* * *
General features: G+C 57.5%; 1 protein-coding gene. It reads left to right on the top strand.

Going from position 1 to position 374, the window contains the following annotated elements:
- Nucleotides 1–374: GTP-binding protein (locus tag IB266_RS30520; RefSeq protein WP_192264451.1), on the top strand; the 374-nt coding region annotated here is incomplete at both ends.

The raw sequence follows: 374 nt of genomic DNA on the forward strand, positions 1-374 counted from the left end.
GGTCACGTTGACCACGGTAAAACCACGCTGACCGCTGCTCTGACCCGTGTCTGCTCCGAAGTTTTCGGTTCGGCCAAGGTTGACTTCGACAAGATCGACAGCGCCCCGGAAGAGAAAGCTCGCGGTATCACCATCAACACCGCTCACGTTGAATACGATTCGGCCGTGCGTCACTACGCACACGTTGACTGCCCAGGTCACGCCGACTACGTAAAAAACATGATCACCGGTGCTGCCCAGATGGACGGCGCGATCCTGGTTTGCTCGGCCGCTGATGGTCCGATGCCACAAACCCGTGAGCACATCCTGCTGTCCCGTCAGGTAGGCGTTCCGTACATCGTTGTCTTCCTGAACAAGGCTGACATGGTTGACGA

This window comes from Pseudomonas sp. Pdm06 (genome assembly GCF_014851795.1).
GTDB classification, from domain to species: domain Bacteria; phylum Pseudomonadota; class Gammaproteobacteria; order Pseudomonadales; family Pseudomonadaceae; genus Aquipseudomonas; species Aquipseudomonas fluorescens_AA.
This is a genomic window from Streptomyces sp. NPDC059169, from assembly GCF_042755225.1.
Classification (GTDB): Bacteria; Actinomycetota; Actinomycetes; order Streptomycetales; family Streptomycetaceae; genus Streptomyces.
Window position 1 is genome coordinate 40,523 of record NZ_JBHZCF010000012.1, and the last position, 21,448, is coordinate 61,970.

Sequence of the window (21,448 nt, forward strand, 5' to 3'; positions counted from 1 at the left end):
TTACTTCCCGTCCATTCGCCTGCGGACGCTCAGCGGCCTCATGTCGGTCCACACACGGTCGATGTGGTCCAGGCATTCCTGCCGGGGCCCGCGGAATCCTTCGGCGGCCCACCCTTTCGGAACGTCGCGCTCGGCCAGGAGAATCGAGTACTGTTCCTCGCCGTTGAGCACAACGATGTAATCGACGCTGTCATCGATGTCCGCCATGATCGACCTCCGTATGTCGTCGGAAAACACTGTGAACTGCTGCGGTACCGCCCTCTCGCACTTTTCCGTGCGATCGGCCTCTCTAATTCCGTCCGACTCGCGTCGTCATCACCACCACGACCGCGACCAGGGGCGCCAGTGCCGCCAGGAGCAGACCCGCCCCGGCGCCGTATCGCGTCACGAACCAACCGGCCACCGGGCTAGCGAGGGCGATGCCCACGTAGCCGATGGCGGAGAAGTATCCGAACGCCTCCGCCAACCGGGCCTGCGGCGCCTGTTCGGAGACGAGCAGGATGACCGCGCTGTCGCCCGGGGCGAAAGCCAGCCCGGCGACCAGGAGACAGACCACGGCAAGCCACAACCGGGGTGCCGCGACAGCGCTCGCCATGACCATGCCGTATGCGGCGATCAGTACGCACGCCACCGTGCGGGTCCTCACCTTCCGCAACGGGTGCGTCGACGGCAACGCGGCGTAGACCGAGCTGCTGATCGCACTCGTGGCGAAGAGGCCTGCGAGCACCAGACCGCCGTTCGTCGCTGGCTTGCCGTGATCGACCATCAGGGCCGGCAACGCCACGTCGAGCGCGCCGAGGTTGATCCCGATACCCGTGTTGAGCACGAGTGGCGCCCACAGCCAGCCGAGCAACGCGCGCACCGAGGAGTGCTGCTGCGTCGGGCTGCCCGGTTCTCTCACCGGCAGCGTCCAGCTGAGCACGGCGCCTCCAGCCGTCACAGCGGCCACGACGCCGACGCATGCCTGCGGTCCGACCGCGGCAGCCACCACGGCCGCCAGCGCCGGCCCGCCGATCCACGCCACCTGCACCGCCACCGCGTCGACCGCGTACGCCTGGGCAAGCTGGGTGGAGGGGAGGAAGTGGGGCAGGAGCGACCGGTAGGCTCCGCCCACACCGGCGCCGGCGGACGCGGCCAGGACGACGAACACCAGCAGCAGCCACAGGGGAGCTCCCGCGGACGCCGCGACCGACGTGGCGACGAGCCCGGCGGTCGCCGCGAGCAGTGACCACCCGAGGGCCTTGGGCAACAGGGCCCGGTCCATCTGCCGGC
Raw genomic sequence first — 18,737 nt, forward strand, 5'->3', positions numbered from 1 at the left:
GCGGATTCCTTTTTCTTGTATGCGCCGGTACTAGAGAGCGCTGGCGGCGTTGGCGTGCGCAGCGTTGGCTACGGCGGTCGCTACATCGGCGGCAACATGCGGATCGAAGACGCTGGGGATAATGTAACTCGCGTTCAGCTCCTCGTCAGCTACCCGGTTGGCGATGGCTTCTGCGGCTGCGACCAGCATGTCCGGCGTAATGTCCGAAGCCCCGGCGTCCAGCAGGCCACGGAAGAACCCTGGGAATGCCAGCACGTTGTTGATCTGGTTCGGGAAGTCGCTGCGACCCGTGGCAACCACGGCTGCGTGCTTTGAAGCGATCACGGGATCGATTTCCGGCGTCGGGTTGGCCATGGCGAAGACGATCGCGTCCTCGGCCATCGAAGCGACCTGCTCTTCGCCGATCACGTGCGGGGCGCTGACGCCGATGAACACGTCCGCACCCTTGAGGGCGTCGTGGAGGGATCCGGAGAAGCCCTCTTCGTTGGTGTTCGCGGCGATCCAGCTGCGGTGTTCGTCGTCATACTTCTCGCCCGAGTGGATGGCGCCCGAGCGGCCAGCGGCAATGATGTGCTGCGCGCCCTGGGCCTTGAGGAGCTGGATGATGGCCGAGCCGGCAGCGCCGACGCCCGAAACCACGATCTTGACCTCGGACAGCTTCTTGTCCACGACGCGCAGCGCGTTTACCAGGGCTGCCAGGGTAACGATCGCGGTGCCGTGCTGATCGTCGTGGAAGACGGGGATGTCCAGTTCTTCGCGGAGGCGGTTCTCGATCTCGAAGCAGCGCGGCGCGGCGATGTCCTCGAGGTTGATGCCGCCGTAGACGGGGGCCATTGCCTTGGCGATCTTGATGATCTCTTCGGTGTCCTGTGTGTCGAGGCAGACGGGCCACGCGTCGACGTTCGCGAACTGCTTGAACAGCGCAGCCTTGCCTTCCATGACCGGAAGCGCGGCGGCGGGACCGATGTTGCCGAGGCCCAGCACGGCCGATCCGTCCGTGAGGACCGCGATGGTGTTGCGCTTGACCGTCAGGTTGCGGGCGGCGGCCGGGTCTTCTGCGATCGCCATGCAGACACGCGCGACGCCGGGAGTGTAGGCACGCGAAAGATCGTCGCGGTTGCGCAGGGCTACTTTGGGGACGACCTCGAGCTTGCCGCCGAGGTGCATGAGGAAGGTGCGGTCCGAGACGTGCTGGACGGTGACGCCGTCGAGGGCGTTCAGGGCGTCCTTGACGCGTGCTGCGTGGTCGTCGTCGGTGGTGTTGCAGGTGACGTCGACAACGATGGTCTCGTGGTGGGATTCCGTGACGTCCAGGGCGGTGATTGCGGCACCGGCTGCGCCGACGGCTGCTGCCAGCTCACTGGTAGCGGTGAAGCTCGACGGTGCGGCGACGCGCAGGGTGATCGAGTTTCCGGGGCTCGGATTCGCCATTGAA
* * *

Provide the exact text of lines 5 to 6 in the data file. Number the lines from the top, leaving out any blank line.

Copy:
GGTCACGTTGACCACGGTAAAACCACGCTGACCGCTGCTCTGACCCGTGTCTGCTCCGAAGTTTTCGGTTCGGCCAAGGTTGACTTCGACAAGATCGACAGCGCCCCGGAAGAGAAAGCTCGCGGTATCACCATCAACACCGCTCACGTTGAATACGATTCGGCCGTGCGTCACTACGCACACGTTGACTGCCCAGGTCACGCCGACTACGTAAAAAACATGATCACCGGTGCTGCCCAGATGGACGGCGCGATCCTGGTTTGCTCGGCCGCTGATGGTCCGATGCCACAAACCCGTGAGCACATCCTGCTGTCCCGTCAGGTAGGCGTTCCGTACATCGTTGTCTTCCTGAACAAGGCTGACATGGTTGACGA

This window comes from Pseudomonas sp. Pdm06 (genome assembly GCF_014851795.1).